Why did I become a Virtual PA?

28 04 2008

I often get asked why I became a Virtual Assistant. I’d spent over 20 years working as a PA (Personal Assistant) to  various  Directors, and probably  a third of that time in my car travelling to and from work, dropping off my girls at the different places they had to go, nursery, childminder, hitting all the school runs on the way to work, then same again back home, frequently getting back home around 7pm. I loved my job, but hated the journey and how tired it made me, and that I hardly had any quality time with my girls, let alone me. A good chunk of my salary went on childcare. I really wanted work that was much closer to home without dropping my income, was as fulfilling, and, be able to pick up my girls from school and have dinner at 6pm not 8pm. I read in various PA magazines about virtual assistants and that seemed to fit in with the lifestyle that I wanted. I did my due diligence, called a few VA’s to check how they were doing, and more importantly, did it pay, how soon was it before they started to get clients and earn money. So, then an opportunity arose, that usually most people would think of as a major stress causing catastrophe…. Redundancy!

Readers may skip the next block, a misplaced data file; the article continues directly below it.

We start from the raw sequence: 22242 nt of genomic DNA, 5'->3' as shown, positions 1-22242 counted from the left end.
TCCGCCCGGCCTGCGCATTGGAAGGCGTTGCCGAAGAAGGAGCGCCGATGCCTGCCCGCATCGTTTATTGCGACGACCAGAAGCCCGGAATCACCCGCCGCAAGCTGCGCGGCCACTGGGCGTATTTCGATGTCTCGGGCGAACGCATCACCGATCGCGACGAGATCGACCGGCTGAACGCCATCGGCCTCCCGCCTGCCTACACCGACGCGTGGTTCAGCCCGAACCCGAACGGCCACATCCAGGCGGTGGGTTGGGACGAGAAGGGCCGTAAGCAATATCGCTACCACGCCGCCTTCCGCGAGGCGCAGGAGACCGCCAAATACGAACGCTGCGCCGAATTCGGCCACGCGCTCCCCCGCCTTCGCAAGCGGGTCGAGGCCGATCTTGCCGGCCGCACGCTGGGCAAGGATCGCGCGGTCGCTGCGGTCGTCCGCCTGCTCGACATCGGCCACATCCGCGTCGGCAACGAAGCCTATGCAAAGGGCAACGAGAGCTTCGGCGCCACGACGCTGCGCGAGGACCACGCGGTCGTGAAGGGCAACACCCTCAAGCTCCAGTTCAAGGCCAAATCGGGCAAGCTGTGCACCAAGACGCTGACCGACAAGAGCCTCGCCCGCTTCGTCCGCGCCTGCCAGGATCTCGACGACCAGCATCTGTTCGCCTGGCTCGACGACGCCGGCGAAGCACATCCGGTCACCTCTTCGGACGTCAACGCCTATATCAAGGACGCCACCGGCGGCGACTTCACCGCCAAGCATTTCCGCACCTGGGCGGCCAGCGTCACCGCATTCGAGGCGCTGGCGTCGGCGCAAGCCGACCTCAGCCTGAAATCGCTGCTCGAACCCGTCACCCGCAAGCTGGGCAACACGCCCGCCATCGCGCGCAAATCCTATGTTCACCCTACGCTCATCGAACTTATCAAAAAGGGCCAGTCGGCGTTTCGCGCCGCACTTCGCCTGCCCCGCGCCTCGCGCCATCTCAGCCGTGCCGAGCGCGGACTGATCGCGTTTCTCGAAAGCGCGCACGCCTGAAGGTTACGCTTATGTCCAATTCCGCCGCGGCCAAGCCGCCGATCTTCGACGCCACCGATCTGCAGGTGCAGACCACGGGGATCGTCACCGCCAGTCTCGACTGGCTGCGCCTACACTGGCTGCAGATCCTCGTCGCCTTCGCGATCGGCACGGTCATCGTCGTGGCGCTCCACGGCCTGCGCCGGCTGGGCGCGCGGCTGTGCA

Read the rest of this entry »





National VA Conference 2008

27 04 2008

I was one of the many Virtual PA’s that descended on Milton Keynes for the 2nd National VA Conference and Awards ceremony on 19th April 2008.  Virtual PA’s from as far as Ireland, North of England and South of England joined together for a day of workshops, networking and speakers about topics every virtual pa is interested in. "Confident and Powerful Networking for
Women in Business”
by Karen Skidmore, Can Do Can
Be,
"Creating a Synergy Between You and Your
Clients”
by Susie Barron-Stubley of Castalia Coaching, "Take Control, Make More Money & Set
Yourself Financially Free"
by Nicola Cairncross, The Money Gym.
Last year’s winner, Alexia Padgham, gave an inspiring talk about how winning the award had impacted on her and her business.
And then we had time to network. Among many, I met Angela Dawson, who’s a fellow member of the IAVA and regular CyberChatter, Athena members – Ingrid Griffin (North Cotswolds), Gerry Hyde  (Maidenhead), fellow Herts VA XChange – Kim Norris, newbies from Herts – Mary Moody & Alison Murray who are going to join our VA XChange group.

Came away feeling somewhat exhausted, much enlightened, goody-bag in my paw and a very sore bum from sitting still for so long!